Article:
Trinidad: Men­tally ill man shot dead by cops

Stabroek News - - REGIONAL NEWS -

(Trinidad Guardian) Schizophre­nia is a chronic and se­vere mental dis­or­der that af­fects how a per­son thinks, feels and be­haves. So when Roger “Bub­bles” Nages­sar charged at po­lice with a cut­lass in his hand, rel­a­tives felt the po­lice could have taken pity and shot him in the legs.

In­stead, Nages­sar, 44, died at the San Fer­nando Gen­eral Hos­pi­tal af­ter be­ing shot sev­eral times in the leg and chest Wed­nes­day night.

A re­port stated that around 8.30 pm Wed­nes­day, Ste Madeleine po­lice and the Rapid Re­sponse Unit re­sponded to a re­port that Nages­sar was walk­ing in the road with a cut­lass. He had been act­ing vi­o­lently and throw­ing bot­tles at his neigh­bours’ homes along Her­rera Street, Friend­ship Vil­lage, San Fer­nando.

When of­fi­cers ar­rived and called Nages­sar out of his house, where he lived alone, he emerged with a cut­lass. De­spite the of­fi­cers’ in­struc­tions to drop the cut­lass three times Nages­sar re­fused. He re­port­edly said: “Like they want to ex­e­cute my son.” He then walked to­ward the of­fi­cers and they fired six shots at him. He was taken to the San Fer­nando Gen­eral Hos­pi­tal (SFGH) where he died.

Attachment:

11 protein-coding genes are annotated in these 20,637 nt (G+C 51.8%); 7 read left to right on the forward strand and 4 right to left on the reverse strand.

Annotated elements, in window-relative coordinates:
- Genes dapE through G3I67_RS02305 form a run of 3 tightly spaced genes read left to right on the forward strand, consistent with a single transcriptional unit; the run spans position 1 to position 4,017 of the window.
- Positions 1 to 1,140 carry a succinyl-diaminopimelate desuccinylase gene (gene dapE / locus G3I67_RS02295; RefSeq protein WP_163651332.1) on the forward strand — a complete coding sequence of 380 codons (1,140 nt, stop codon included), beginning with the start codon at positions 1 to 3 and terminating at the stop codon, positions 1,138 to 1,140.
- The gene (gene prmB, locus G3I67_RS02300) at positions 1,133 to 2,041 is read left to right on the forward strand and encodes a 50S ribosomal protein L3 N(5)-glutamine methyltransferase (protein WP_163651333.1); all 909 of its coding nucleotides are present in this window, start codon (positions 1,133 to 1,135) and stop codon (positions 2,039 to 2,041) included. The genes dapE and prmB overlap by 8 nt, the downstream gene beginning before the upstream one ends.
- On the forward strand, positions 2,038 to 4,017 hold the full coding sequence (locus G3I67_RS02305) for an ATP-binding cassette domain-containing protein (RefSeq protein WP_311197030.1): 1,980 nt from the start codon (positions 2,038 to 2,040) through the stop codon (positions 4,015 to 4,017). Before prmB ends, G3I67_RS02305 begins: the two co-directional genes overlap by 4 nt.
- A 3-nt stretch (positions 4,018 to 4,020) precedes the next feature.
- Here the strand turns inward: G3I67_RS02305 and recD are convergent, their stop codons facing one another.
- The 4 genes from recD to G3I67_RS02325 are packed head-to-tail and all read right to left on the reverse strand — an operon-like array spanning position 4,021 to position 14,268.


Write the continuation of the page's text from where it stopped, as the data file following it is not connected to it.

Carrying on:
A rel­a­tive, who asked not to be iden­ti­fied, said yesterday that while the of­fi­cers were within their rights to de­fend them­selves they could have shot Nages­sar in his leg. He said Nages­sar was an out­pa­tient of the SFGH and be­haved well when he took his med­i­ca­tion. How­ever, he of­ten for­got to do so and that was when things got bad. For ex­am­ple, he noted that Nages­sar had no chil­dren.

Six years ago when Nages­sar suf­fered his first violent episode he also walked the streets with a cut­lass. On that oc­ca­sion po­lice also re­sponded but he was shot in the legs. He was shown le­niency when he ap­peared in the court and was not sen­tenced to prison or fined.

But on Wed­nes­day night the rel­a­tive said the of­fi­cers did not fire a warn­ing shot. A non-lethal shot or non-lethal weapons such as tasers or pep­per spray, the rel­a­tive added, could have made a dif­fer­ence in this case.

Since 2014, the Po­lice So­cial Wel­fare As­so­ci­a­tion has been lob­by­ing for the use of non-lethal weapons that would re­duce the num­ber of deadly en­coun­ters with men­tally ill peo­ple as well as in­jury to of­fi­cers.

“In my view and the view of many other peo­ple, ex­ces­sive force was used be­cause of the ar­eas they shot him. They are the pro­fes­sion­als in this area, but I am look­ing at it as they shot a per­son who is men­tally ill,” the rel­a­tive said.

“I know that as po­lice of­fi­cers their first re­sponse is self-preser­va­tion. I’m not say­ing that their lives were not threat­ened, but a level of pro­fes­sional ap­proach is within their duty and I think there are cer­tain ar­eas on a per­son they can tar­get that would not dam­age vi­tal or­gans.”

An au­topsy was ex­pected to be done yesterday and rel­a­tives were to meet on whether they will file a com­plaint with the Po­lice Com­plaints Au­thor­ity.

Roger “Bub­bles” Nages­sar

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